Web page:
However it has greater significance for Graftonians than just that. Over the last century it has been a place for them to hold their wedding receptions, auctions, balls, plays, discos, in fact you name it and it has probably happened at 'The Barn'.
It's architecture is classic Australian vernacular with roof and exterior walls in glorious corrugated iron and attached Victorian barge boards: stinking hot in summer and freezing in winter. It was very dilapidated in the 1980's but a Government grant allowed it to be restored. It has just had a new commercial kitchen installed in the lean-to section at the left of the building thanks to the lobbying of the now ex-local MP Steve Cansdell. Next job is replacing the very old toilets!
Tomorrow we will attend a very special event that has just been held within this tin temple of good times and happy memories.
Here is Steve Cansdell (4th from the right with hat) winning best celebrity hamburger at the Gate to Plate Market one week ago. On Friday he resigned from the the New South Wales Parliament as Member for Clarence after making a false statement on a Statutory Declaration over a speeding fine. What do they say about roosters to feather dusters or is that prized bulls to mincemeat in this situation? Click here for a trip down memory lane.
Between Maclean's main street and the Clarence River there is a rabbit warren of shabby lanes, pathways and seemingly abandoned Victorian cottages and warehouses. There have been various schemes to redevelop the area into the obligatory park with cafes and shops. Until the project begins (if ever) it is a great spot to explore and photography heaven.
It has been a perfect week of deep blue skies and warm days, winter is well and truly now behind us.
Here are some very old Canary Date Palms at the Grafton Racecourse. It was a very popular planting 100 years ago but like most non-natives is now regarded as a pest. I still like them for their exotic look and majesty, they take me to Marrakesh, Damascus, Mecca, Khartoum.........
The Northern Rivers is a famous dairying area that is dominated by the Norco Cooperative in Lismore. It is nice to see a revival of more traditional and artisan farmhouse cheeses. Deb and Sue from Tweed Valley Whey are dedicated and passionate (you would have to be) craftspeople who make a delicious product. Click here to visit their fantastic website. They sell most of their produce at Farmers Markets on the North Coast but a few retail outlets who understand their product stock it as well. In the Clarence Valley it is Causley's Deli in Yamba.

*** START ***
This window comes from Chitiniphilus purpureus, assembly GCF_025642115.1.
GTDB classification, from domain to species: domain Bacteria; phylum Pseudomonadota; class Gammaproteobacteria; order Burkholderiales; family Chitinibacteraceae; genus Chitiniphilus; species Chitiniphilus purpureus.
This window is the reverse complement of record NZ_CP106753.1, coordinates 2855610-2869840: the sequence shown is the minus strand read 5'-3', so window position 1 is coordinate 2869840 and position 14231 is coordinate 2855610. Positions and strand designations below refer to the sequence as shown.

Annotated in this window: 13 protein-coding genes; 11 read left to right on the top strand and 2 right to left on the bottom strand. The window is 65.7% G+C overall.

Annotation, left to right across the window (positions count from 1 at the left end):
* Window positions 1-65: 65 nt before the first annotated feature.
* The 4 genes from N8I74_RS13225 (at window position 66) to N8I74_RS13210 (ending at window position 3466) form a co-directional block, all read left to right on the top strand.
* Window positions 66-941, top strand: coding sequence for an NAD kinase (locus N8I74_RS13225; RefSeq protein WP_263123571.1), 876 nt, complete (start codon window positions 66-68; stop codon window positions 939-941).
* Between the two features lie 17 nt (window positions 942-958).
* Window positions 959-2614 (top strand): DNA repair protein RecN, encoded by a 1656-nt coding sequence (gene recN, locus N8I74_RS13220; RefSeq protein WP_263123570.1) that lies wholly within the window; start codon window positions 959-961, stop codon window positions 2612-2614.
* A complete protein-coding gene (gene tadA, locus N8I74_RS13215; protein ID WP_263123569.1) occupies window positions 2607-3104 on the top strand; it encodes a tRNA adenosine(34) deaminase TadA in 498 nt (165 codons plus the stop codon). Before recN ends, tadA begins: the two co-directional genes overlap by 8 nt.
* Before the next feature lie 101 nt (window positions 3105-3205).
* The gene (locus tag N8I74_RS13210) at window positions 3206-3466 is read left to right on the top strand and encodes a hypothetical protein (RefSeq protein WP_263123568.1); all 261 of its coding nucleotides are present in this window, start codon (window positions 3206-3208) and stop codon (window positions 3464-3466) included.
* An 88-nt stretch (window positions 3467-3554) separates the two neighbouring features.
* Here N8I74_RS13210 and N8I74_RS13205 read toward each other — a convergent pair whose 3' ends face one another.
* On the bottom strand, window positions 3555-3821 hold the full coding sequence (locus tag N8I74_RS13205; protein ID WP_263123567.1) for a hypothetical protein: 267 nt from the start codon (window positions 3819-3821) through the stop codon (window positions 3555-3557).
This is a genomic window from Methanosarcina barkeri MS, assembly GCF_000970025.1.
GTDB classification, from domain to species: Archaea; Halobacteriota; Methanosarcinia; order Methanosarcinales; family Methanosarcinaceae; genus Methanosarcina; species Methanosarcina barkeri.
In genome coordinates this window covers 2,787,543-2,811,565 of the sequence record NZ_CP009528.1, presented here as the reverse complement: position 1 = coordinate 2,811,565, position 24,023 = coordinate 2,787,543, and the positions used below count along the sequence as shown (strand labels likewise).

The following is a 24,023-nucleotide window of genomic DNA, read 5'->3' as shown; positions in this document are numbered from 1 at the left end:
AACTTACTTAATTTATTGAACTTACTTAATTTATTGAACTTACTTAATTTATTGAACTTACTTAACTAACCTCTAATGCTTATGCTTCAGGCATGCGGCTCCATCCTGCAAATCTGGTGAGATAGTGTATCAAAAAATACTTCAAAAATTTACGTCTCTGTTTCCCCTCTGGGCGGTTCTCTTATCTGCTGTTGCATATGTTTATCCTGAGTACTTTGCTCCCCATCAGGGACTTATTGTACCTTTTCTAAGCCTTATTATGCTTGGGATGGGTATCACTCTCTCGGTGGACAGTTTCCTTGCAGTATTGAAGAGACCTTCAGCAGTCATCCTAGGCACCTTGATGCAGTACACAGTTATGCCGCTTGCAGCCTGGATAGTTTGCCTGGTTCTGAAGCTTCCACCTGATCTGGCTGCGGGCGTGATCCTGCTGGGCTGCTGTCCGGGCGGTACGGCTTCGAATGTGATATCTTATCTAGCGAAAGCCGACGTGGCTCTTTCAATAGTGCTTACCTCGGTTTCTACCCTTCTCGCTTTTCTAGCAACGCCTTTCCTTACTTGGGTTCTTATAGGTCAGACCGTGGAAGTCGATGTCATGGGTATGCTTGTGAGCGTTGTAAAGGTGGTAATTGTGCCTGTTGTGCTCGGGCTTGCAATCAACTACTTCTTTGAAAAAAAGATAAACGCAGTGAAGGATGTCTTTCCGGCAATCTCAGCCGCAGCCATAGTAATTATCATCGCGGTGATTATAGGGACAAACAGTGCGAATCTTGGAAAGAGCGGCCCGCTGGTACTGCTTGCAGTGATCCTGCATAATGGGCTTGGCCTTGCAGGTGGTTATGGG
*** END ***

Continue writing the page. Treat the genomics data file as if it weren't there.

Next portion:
This is Deb, one of the blessed cheese makers, a very interesting, amusing and passionate speaker. She was speaking at a Wine & Cheese Masterclass at Ender's Olive Farm on Carr's Creek Peninsula.
To read about the Ender's story click here.
The wine was supplied by Robert Channon Wines of Stanthorpe and like Deb, Robert was passionate and interesting. His website is here.
A glass of sparkling wine from the Granite Belt and the freshest Yamba Prawn imaginable, what a way to celebrate the month of September which is designated Clarence Valley Food Month.
The Clarence Valley Council, the Grafton Regional Galley Foundation and other organisations will be holding a series of events that showcase and recognise the unique and high quality produce the Valley produces.
We began our visit to the Macleay Valley in Gladstone so lets end here as well. This is the old Federal Store that has been dramatically reborn as Hammond & Harwood. As you drive down Kinchela St you cannot possibly miss it.
In muted contrast the solid but elegant Court House now serves as the Police Station. It was designed by prodigious NSW Colonial Architect James Barnet and completed in 1885. The groundbreaking and disturbing 1978 Fred Schepisi film, The Chant of Jimmy Blacksmith, used the court for the trial scene.
The residents of Gladstone and Smithtown have been fighting a proposed closure and sell off of the Courthouse and Police residence by the State Government.
This is the 1921 Gladstone Methodist (Uniting) Church. The square foyer/bell tower is imposing but also beautifully proportioned with a slightly tapering effect as it reaches for the sky.